Sunday, September 14, 2008
According to an article in my Sunday paper labyrinths are finding "new converts in the modern world." In "A Spiritual Path," Post-Crescent author Cheryl Anderson begins by recounting how a certain Anglican priest began creating these things by mowing intricate paths in her backyard, and then later at Our Redeemer Lutheran Church in Menasha, WI. This is just the latest version of what has descended from one of the most famous 'Christian' labyrinths located at the Chartres Cathedral of Notre Dame, France.
"A labyrinth is a form of a maze," Anderson writes, "but unlike a maze there's only one path leading to the center with no dead ends or false turns. It is a meditative tool used to quiet the mind. Labyrinths serve as a metaphor for the person's inward spiritual journey." Labyrinths fell out of exsistence over time, and were only 'rediscovered' in the '80's and '90's.
I have never 'walked" a labyrinth, so I have no real experience with them. The idea of focused walking in a quiet atmosphere to aid in prayer and meditation would seem to have benefits for those who struggle with distractions. Mideaval believers used the labyrinth as a substitute for pilgrimage to the Holy Land,and as Anderson notes, "to gain spiritual merit." For that reason I can imagine that the practice would have been suspect among the early reformers who were cautious of anything that took away from grace and faith alone in Christ. However, I am not sure that Luther or the others had an familiarity with this practice by the 15th or 16th century.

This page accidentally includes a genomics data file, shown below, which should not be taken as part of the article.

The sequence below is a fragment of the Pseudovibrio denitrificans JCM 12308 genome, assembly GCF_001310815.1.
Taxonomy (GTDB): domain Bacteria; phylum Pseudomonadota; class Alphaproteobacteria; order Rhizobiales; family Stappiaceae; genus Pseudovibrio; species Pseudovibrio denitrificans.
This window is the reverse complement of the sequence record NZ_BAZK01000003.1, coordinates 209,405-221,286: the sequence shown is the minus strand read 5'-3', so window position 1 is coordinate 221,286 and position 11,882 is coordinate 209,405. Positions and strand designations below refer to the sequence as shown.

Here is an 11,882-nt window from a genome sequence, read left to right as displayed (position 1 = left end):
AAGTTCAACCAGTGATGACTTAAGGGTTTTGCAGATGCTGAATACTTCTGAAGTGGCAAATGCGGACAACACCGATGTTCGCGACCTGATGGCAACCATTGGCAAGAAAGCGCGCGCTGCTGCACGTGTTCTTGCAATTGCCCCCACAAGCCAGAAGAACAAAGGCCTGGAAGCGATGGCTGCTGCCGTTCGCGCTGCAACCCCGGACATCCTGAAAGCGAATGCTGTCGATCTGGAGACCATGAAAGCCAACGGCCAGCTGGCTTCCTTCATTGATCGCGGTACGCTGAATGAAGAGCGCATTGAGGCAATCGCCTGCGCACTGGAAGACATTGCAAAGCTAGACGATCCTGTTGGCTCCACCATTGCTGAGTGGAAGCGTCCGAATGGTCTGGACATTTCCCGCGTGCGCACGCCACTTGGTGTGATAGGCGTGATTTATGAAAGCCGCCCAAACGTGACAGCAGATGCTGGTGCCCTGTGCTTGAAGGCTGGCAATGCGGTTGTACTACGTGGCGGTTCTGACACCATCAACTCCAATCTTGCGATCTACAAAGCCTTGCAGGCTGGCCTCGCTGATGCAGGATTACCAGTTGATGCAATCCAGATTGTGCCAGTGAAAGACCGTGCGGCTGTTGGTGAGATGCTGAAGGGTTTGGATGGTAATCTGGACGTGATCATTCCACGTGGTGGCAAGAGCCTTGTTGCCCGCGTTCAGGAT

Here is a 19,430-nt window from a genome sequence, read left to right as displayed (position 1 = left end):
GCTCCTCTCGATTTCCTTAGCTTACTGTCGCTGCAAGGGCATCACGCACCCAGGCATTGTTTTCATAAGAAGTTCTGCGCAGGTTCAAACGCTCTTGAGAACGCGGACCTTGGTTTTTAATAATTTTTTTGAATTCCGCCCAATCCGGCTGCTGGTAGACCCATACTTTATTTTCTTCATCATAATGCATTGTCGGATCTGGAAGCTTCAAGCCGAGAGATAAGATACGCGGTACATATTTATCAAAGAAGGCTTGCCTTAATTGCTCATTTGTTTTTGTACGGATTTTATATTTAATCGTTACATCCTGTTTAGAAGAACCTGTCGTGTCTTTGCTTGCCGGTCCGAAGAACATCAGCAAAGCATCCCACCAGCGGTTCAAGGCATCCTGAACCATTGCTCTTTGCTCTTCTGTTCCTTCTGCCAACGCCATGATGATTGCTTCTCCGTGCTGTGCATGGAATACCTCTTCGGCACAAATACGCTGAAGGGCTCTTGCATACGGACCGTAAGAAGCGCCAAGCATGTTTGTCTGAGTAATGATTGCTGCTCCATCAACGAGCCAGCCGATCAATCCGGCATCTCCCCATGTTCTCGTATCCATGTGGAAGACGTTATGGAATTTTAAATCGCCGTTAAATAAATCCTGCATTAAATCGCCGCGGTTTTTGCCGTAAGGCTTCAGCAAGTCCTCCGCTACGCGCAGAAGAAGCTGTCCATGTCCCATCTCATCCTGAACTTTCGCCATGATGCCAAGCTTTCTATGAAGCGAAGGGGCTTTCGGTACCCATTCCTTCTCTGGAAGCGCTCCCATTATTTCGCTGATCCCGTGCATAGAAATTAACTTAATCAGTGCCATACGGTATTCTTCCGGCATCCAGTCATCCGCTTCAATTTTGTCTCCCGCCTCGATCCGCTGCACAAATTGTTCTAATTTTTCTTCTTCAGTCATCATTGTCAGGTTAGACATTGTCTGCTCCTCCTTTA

Overall walking labyrinths seems innocent enough. My only concern would be if someone substituted this for true devotional prayer centered in the Word, feeling that they could "find God" by merely walking the path. As this Anglican priest admitted of her time in labyrinths: "I've had experiences where I've felt like I was in the pressence of the holy one, in the hands of God." Such an experience I have usually reserved for describing my time in the sanctuary during the Divine Service centerered on Word and Sacrament.
For now walking around my country church for exercise and meditation seems to work fine for me. I guess I'm not really into trends. Any way, I hate to mow. I'd just as soon keep all the grass at one length.
Note added on 9-15-08: For additional information discovered after this article was originally written, please make sure to read the "comments" section. Links provided here will help those interested to learn more about the concerns some Christians are expressing concerning the current use of "prayer labyrinths."